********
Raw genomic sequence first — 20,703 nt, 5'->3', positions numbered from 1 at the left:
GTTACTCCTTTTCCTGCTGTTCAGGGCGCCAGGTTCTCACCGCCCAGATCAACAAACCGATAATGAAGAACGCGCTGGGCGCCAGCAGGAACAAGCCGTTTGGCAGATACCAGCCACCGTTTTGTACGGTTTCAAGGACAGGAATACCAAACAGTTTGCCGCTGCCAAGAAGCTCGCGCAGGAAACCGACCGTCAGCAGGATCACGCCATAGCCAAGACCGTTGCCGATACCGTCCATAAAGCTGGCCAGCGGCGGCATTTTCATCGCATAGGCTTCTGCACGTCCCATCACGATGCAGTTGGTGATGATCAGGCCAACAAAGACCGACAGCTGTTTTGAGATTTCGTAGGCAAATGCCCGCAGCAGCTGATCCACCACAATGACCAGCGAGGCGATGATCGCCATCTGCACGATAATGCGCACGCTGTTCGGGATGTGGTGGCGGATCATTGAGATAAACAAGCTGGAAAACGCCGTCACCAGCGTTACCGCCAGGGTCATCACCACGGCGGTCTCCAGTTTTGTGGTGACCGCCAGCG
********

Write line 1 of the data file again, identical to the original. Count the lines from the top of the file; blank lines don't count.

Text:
Raw genomic sequence first — 20,703 nt, 5'->3', positions numbered from 1 at the left: